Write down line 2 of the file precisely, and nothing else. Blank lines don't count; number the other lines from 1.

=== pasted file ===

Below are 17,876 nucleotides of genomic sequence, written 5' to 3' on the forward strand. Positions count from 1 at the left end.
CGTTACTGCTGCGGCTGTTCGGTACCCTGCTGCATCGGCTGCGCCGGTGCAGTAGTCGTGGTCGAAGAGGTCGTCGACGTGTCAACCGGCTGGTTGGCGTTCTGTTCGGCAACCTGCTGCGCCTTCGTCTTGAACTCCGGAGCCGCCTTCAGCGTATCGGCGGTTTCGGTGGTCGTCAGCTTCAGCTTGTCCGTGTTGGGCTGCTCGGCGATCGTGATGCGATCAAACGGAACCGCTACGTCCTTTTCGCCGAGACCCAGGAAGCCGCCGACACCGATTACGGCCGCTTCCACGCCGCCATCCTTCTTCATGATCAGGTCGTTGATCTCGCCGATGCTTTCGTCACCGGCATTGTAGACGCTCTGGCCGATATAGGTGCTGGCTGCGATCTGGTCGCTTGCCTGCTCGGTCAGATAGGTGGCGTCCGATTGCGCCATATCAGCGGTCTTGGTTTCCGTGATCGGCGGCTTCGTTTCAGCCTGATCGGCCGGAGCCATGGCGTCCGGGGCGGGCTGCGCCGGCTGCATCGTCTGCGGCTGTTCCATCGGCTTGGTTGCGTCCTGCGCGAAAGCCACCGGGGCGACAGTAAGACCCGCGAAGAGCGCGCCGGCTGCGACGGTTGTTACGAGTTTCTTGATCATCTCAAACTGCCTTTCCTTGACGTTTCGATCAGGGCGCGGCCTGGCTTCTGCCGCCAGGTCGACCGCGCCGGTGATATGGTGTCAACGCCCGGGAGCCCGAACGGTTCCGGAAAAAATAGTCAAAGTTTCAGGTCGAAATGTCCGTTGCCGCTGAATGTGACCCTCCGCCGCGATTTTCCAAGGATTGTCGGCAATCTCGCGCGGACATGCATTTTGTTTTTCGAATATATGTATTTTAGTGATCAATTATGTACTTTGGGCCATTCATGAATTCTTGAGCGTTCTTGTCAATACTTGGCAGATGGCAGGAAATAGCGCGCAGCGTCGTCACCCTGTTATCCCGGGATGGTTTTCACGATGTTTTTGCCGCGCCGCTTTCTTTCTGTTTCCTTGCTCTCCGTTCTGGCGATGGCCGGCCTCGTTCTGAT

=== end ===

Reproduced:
CGTTACTGCTGCGGCTGTTCGGTACCCTGCTGCATCGGCTGCGCCGGTGCAGTAGTCGTGGTCGAAGAGGTCGTCGACGTGTCAACCGGCTGGTTGGCGTTCTGTTCGGCAACCTGCTGCGCCTTCGTCTTGAACTCCGGAGCCGCCTTCAGCGTATCGGCGGTTTCGGTGGTCGTCAGCTTCAGCTTGTCCGTGTTGGGCTGCTCGGCGATCGTGATGCGATCAAACGGAACCGCTACGTCCTTTTCGCCGAGACCCAGGAAGCCGCCGACACCGATTACGGCCGCTTCCACGCCGCCATCCTTCTTCATGATCAGGTCGTTGATCTCGCCGATGCTTTCGTCACCGGCATTGTAGACGCTCTGGCCGATATAGGTGCTGGCTGCGATCTGGTCGCTTGCCTGCTCGGTCAGATAGGTGGCGTCCGATTGCGCCATATCAGCGGTCTTGGTTTCCGTGATCGGCGGCTTCGTTTCAGCCTGATCGGCCGGAGCCATGGCGTCCGGGGCGGGCTGCGCCGGCTGCATCGTCTGCGGCTGTTCCATCGGCTTGGTTGCGTCCTGCGCGAAAGCCACCGGGGCGACAGTAAGACCCGCGAAGAGCGCGCCGGCTGCGACGGTTGTTACGAGTTTCTTGATCATCTCAAACTGCCTTTCCTTGACGTTTCGATCAGGGCGCGGCCTGGCTTCTGCCGCCAGGTCGACCGCGCCGGTGATATGGTGTCAACGCCCGGGAGCCCGAACGGTTCCGGAAAAAATAGTCAAAGTTTCAGGTCGAAATGTCCGTTGCCGCTGAATGTGACCCTCCGCCGCGATTTTCCAAGGATTGTCGGCAATCTCGCGCGGACATGCATTTTGTTTTTCGAATATATGTATTTTAGTGATCAATTATGTACTTTGGGCCATTCATGAATTCTTGAGCGTTCTTGTCAATACTTGGCAGATGGCAGGAAATAGCGCGCAGCGTCGTCACCCTGTTATCCCGGGATGGTTTTCACGATGTTTTTGCCGCGCCGCTTTCTTTCTGTTTCCTTGCTCTCCGTTCTGGCGATGGCCGGCCTCGTTCTGAT